May 19th, 2011
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SCAN0007-e1286292271937-300x193Forgive me for my book report like post today.  I always hated writing book reports in school.  I never quite understood the need for them.  I read the book…it was good or bad…what else did they really need to know?

Anyway, this book report is about a book I think all parents adopting from Russia should read.  The Boy from Baby House 10, by Alan Philps and John Lahutsky.

The story is about Vanya, a young Russian boy, who by the grace of God and his own perseverance somehow managed to survive years living in a baby house, then a mental asylum, overcoming physical adversities, and then beating the Russian bureaucracy to find a home in the United States.

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This story was particularly poignant to me because having been to Moscow and to a baby house, the descriptions of the caretakers, the doctors, and the living conditions made me feel like it was 1999 again and I was visiting Elle for the first time.

In Russia, a baby house is an orphanage.  Elle was born in a hospital and at one month old, she was transported to a baby house where she lived until I adopted her.  The children’s ages ranged from infancy to three or four years old.  When I asked what happened to the children that weren’t adopted, I was told they went on to a children’s home and the chance for adoption became almost impossible.

As I learned from reading The Boy from Baby House 10, if it became impossible for a child to be adopted after a certain age, if that child was handicapped, the odds go from almost impossible to never going to happen.

These were the odds against Vanya.  He was older, handicapped, and was labeled an imbecile and uneducable.  Nothing could be further from the truth.  He had a spirit and determination to learn how to speak in a world of silence, and when he was confined to an iron barred crib in a mental asylum, he never let go of the possibility that someone would help him, love him, and give him a home.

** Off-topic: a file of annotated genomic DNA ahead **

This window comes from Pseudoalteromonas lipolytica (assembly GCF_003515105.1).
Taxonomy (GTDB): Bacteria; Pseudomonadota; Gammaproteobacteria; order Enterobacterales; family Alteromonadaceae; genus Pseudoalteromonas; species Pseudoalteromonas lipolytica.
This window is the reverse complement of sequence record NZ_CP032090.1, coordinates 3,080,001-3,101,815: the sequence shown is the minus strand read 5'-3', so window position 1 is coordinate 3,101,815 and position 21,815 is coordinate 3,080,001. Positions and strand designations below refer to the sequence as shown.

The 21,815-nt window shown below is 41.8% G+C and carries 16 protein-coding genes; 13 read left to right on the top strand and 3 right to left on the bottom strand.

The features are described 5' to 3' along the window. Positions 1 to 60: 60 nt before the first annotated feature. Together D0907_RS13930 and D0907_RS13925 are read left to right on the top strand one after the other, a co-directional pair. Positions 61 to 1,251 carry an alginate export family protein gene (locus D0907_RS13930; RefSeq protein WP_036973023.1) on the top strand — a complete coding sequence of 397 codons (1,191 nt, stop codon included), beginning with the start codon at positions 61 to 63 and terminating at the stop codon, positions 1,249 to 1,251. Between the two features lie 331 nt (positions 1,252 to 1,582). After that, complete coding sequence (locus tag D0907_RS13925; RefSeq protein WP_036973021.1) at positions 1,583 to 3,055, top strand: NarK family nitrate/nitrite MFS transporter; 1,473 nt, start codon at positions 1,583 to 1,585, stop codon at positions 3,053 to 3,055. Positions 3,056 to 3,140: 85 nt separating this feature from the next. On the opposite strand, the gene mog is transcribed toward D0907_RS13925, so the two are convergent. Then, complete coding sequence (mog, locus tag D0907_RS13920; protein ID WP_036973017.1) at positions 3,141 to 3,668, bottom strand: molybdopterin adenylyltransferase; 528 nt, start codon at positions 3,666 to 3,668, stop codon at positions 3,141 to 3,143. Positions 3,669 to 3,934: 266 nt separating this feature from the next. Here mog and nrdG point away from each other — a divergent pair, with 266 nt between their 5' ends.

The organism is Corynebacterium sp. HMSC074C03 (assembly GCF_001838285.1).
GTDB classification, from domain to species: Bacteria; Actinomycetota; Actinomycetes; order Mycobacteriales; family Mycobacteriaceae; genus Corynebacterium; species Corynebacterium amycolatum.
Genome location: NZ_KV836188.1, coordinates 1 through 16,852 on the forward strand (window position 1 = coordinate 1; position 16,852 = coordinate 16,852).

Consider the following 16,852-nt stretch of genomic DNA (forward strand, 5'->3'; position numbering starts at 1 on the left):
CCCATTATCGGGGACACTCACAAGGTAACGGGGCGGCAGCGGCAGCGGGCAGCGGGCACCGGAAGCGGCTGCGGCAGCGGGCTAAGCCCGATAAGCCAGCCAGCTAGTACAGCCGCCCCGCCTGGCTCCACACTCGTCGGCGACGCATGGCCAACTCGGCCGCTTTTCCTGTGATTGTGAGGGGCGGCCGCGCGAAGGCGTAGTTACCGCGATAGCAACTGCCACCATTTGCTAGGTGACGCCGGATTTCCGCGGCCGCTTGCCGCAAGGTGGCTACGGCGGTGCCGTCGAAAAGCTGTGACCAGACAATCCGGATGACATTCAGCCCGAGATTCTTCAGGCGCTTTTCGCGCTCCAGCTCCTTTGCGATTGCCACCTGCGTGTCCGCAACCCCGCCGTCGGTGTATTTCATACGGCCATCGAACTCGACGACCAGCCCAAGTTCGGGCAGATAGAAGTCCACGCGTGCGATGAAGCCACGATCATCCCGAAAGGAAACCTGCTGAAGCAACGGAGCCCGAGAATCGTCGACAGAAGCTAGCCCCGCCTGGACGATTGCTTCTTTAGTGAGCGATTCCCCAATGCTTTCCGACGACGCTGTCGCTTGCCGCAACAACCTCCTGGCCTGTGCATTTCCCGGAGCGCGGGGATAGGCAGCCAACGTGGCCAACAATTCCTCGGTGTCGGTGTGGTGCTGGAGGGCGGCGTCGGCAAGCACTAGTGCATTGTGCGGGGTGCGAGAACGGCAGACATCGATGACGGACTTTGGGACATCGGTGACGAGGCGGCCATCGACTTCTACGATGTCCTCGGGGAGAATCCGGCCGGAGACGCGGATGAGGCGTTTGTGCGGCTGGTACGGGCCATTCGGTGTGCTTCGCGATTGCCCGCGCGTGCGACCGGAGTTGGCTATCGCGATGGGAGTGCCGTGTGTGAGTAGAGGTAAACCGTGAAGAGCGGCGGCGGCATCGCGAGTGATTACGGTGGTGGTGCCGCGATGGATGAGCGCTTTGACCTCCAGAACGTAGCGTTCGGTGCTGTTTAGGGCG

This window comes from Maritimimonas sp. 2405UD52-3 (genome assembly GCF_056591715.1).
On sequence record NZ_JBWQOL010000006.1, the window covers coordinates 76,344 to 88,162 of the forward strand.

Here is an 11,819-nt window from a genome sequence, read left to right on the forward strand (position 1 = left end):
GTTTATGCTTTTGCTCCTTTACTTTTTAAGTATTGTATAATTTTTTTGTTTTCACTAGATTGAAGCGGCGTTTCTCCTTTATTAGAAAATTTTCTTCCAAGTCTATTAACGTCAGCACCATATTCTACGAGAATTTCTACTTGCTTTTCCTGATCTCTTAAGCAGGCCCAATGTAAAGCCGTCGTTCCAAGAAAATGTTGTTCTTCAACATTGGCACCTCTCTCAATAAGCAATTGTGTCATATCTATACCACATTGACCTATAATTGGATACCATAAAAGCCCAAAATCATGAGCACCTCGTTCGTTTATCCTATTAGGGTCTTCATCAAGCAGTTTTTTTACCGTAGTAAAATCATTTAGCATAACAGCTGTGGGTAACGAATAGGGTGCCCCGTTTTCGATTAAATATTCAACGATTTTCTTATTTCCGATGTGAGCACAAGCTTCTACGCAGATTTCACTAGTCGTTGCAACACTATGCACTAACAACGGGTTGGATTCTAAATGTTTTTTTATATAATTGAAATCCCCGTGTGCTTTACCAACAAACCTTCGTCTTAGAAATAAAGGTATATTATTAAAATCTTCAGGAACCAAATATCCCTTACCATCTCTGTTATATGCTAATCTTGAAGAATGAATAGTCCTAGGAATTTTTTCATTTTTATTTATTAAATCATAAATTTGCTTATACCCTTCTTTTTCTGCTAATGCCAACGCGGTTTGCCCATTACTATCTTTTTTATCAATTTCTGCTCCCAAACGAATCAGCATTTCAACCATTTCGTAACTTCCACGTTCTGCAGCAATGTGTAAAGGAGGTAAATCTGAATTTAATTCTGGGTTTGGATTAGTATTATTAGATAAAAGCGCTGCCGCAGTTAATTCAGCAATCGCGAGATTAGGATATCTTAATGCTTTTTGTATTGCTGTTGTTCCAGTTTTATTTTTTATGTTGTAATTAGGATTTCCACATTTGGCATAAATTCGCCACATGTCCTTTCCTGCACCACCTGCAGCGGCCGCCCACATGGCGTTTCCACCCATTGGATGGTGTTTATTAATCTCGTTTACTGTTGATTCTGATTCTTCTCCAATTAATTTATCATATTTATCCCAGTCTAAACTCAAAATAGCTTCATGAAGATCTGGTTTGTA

This book is about the miracle of a small group of people working together to give Vanya the chance of a real life.

I will admit this was a tough read for me.  Reading about the children that didn’t get adopted and what happened to them when they were written off was extremely difficult.  Elle has voiced an interest in reading the book, and I think she should.  She needs to understand where she came from and how lucky she was to be adopted.  One day soon, she will be ready.

The Boy from Baby House 10 is a must read for Russian adoptive parents, and frankly for any adoptive parent, because it does highlight the adversities our children face, and how with love and a lot of luck, these special children can shine.

Photo Credit. LanitaM

One Response to “The Boy From Baby House 10”

  1. My husband and I are just starting the adoption process of a disabled little boy, who just turned four years old. He’s facing institional time if we don’t rescue him quickly – as of now, he’s in a hospital recovering from surgery, thank the stars. There is nothing wrong with him, psychologically speaking, his legs just aren’t cooperating with him! We are already parents to a disabled child (biological) and have no fear of what he presents with. Compared to our son, he’s a cake walk. I am so hopeful that we can raise the funds to adopt him – and that hiccups from our past will not interfere with his adoption. I’m afraid to read this book – it’s going to make me even more worried than I already am, but I am so glad that you have brought it to readers’ attentions. Perhaps by doing so, you have spared some other children from a doomed life….

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